When someone is building a home or office, it is understandable to want to fully insulate it. This just makes sense. You want to keep the warm air in during the winter and the cold air in during the summer. However, one thing you won’t find in homes these days being used as insulation is asbestos mineral wool. Although it has been used for several years as a fantastic source of fire-resistant insulation, it’s since been replaced with fiberglass or another more modern form of insulation.
Asbestos mineral wool worked great as a means of dampening noise pollution, especially in residential areas. However, it is believed that this type of insulation had stopped being used in the 1950s. This means that any homes that still contain asbestos mineral wool are at risk.
Why is this the case? Modern knowledge says that if there is asbestos in your home and it is in good condition, you should probably leave it alone. However, as the asbestos-containing product ages, it releases microscopic fibers into the air that can be breathed in by your family. The fact of the matter is that most asbestos mineral wool that remains in any home today will probably need to be removed by a professional because of the deterioration that most likely has occurred over time.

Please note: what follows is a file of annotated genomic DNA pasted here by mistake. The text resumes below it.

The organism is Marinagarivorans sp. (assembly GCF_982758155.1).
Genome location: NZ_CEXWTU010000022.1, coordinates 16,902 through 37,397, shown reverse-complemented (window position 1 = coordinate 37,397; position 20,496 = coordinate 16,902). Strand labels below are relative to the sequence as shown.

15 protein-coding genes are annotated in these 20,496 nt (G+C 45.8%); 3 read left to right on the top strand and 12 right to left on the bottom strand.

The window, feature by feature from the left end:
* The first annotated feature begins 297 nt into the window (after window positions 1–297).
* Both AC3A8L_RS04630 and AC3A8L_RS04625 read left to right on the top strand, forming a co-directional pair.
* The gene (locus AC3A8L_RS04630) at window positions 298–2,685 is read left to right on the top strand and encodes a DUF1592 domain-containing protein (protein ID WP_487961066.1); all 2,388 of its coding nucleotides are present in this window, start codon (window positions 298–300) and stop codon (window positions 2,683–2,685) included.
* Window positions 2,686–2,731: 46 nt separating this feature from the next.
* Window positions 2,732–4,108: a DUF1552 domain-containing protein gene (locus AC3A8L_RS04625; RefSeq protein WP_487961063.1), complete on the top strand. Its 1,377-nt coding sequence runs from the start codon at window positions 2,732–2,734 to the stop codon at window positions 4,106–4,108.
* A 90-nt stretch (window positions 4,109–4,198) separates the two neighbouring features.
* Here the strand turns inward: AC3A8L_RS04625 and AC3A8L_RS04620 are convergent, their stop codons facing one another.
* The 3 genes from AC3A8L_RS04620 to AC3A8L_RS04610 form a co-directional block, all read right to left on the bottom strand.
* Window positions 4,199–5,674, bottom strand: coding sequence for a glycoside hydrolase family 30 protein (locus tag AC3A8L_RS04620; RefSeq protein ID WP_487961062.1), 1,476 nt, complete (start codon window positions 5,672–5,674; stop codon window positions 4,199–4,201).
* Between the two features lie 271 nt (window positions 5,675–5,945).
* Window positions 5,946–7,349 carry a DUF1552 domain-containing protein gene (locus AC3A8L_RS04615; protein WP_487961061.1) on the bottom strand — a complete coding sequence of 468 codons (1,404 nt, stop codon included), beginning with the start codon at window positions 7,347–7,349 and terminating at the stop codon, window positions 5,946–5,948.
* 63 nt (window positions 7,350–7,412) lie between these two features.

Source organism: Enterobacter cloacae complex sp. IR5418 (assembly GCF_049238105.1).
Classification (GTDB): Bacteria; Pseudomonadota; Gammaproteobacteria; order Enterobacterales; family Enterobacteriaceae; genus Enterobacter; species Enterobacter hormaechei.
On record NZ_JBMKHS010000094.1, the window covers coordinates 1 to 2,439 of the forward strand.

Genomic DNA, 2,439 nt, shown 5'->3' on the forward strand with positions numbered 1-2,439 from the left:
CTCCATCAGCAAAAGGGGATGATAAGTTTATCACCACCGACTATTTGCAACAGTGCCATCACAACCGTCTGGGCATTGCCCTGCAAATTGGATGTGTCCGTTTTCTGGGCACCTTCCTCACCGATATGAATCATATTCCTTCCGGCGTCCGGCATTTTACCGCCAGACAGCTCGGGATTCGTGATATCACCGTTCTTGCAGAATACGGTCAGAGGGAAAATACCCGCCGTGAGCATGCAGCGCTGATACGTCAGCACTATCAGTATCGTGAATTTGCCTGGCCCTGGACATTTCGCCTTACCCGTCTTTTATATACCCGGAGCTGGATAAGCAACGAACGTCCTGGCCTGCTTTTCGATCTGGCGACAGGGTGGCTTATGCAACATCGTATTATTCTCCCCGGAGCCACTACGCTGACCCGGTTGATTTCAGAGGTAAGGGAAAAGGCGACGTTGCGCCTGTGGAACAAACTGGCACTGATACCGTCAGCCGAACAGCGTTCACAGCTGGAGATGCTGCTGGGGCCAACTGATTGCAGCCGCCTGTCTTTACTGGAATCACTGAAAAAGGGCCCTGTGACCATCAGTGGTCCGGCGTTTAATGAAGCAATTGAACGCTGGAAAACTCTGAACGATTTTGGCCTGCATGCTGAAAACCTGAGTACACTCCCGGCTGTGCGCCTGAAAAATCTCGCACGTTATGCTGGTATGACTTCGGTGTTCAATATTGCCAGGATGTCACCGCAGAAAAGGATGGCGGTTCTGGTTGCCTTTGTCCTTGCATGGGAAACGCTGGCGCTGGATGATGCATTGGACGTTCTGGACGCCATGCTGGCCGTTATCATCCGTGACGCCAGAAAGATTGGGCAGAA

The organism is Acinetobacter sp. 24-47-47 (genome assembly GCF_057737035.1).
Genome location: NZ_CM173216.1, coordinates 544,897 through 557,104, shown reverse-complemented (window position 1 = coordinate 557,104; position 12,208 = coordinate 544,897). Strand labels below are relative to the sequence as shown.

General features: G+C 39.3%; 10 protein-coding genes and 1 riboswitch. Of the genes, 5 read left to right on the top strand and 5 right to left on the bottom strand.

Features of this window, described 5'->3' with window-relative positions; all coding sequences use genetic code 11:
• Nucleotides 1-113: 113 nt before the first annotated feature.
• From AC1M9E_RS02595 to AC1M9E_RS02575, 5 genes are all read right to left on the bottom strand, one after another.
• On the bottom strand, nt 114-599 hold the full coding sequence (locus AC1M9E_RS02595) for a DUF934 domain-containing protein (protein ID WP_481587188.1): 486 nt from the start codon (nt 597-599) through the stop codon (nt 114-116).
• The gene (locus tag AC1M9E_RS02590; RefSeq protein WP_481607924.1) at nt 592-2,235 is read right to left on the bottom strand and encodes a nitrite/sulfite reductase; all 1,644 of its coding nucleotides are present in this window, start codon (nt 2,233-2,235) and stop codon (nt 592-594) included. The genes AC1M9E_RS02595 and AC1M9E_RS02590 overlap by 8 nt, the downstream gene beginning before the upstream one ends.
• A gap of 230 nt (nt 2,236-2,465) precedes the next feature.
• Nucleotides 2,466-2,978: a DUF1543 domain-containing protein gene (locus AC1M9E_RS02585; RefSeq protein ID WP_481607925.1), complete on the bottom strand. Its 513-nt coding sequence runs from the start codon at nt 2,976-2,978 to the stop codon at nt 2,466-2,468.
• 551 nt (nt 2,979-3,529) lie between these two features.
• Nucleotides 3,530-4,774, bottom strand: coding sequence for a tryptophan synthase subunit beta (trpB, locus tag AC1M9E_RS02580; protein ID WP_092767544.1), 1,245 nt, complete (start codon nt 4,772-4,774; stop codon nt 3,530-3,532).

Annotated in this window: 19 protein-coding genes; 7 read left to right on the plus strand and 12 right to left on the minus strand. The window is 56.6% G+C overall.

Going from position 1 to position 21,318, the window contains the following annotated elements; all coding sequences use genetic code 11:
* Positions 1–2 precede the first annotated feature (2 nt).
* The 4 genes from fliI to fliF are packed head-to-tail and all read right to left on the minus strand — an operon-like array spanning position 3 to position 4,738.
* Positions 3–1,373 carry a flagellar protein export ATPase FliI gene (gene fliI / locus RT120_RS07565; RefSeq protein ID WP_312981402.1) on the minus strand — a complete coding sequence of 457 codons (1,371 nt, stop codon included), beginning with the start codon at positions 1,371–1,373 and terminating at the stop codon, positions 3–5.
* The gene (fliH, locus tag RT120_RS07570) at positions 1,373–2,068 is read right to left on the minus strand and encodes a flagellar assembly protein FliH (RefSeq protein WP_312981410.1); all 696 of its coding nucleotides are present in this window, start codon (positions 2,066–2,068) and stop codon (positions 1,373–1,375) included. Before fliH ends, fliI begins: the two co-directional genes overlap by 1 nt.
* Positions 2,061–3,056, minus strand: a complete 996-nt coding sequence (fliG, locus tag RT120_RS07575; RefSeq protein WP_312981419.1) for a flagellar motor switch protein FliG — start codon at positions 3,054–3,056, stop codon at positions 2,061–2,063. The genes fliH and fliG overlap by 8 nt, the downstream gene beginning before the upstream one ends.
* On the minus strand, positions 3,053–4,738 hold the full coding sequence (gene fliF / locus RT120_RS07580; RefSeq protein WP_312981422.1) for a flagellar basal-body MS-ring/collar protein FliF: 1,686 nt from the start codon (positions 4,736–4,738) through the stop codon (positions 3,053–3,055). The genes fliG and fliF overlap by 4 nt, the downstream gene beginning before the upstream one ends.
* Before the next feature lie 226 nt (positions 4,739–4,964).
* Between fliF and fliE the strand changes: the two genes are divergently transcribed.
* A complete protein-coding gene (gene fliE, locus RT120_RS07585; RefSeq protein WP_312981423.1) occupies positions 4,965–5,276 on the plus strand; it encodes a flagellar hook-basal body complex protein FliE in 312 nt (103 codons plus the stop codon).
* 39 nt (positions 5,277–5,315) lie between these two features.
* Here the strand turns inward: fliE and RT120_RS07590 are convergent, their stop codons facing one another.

Exposure to asbestos poses numerous health risks, including:
Asbestosis is a condition caused by inhaling asbestos fibers that cause inflammation and scarring in the lungs. This can lead to breathing difficulties and even heart failure.
Mesothelioma is a very rare form of cancer directly linked to asbestos exposure. Only about 2,500 new cases are reported each year. However, it is the most common form of cancer diagnosed due to asbestos exposure. This form of cancer affects the lining of the chest and abdomen.
Many other cancers can result from asbestos exposure as well, including cancers affecting the lungs, intestines, rectum, esophagus and more.
Asbestos exposure is very serious business. Even if you think your home is safe or that your workplace is safe, it is always a good idea to double check. Call out a professional to evaluate your home for potentially friable asbestos. Friable asbestos is asbestos that can be easily broken apart with the hands. Friable asbestos is especially susceptible to airborne contamination.